- The strategy/content of the change – understand what is changing, why it needs to change, the options considered, the potential impacts, the system in which the change is occurring and the path forward.
- The process to implement the change – consider how to best construct the way in which the GRC change program is planned, monitored, governed and executed.
- The people side of the change – consider the mindsets, values, emotional reactions, behaviour, and political and cultural dynamics, and what strategies and interventions are required to ensure stakeholder support and end user acceptance. This happens at an individual, team and organisational level.
Taking the people’s side of the change, there are actions that should be considered, planned for and acted on at the individual, team and organisational level. A skilled practitioner knows what needs to be done for each of these levels to build buy-in and, ultimately, acceptance.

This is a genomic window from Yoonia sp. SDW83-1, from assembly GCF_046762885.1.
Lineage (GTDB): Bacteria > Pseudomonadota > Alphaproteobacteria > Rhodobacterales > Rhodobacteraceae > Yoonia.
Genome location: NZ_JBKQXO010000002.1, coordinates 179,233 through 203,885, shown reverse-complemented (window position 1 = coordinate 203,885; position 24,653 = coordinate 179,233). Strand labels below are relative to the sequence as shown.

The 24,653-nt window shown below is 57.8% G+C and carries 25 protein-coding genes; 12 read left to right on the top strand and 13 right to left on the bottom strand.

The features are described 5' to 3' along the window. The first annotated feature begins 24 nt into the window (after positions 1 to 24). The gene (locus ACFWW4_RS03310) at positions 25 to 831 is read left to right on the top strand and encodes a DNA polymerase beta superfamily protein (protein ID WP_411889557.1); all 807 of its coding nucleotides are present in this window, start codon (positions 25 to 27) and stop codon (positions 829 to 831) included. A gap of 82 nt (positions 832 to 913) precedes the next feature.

For example, at the individual level, it is useful for the GRC professional to ask what is being done to make compliance easier for staff.
This involves thinking about the specifics of the workplace environment, including how closely people are involved with the change, their skill level, capacity to adopt the change, their role and degree of working autonomy and how feedback is provided.
Successful change requires a delicate balance. People need to feel the right amount of challenge regarding the change, but they must also feel both supported during the change and equipped to handle the change. There must be a clear set of goals, progress updates, immediate feedback and good balance between the perceived challenges of the task and the person’s perceived skill level. It is also important to create a sense of ownership of the work being undertaken, balanced with the right amount of schedule pressure to deliver.
However, often these elements are overlooked when a change is being applied in an organisation.
The process of change and securing acceptance is challenging, complex and fascinating. Knowing how to analyse, understand and manage it is a skill that is essential for today’s GRC professional.